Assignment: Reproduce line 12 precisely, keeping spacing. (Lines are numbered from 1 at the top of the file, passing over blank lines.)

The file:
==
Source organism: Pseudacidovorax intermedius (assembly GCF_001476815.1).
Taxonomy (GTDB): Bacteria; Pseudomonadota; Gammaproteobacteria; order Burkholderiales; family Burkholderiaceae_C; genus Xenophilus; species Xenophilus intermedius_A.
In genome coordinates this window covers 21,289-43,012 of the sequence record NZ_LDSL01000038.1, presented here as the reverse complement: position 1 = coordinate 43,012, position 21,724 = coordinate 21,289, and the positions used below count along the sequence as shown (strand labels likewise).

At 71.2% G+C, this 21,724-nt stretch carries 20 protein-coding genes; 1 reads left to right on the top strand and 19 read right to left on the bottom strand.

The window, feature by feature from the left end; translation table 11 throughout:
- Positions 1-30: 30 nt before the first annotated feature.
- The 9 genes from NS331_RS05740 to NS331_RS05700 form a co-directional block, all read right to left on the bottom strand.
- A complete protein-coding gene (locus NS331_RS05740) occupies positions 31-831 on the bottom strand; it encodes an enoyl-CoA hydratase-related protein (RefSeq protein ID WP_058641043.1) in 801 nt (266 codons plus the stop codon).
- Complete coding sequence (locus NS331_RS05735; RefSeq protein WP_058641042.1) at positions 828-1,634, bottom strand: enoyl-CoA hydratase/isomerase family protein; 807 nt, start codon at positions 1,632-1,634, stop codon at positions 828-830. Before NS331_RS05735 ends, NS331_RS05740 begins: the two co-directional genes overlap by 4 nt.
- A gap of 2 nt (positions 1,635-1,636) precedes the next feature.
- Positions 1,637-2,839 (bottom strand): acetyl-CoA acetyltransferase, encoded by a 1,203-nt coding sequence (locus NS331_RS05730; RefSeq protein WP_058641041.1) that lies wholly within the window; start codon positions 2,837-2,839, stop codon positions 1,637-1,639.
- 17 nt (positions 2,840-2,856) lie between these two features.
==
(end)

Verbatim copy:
- 17 nt (positions 2,840-2,856) lie between these two features.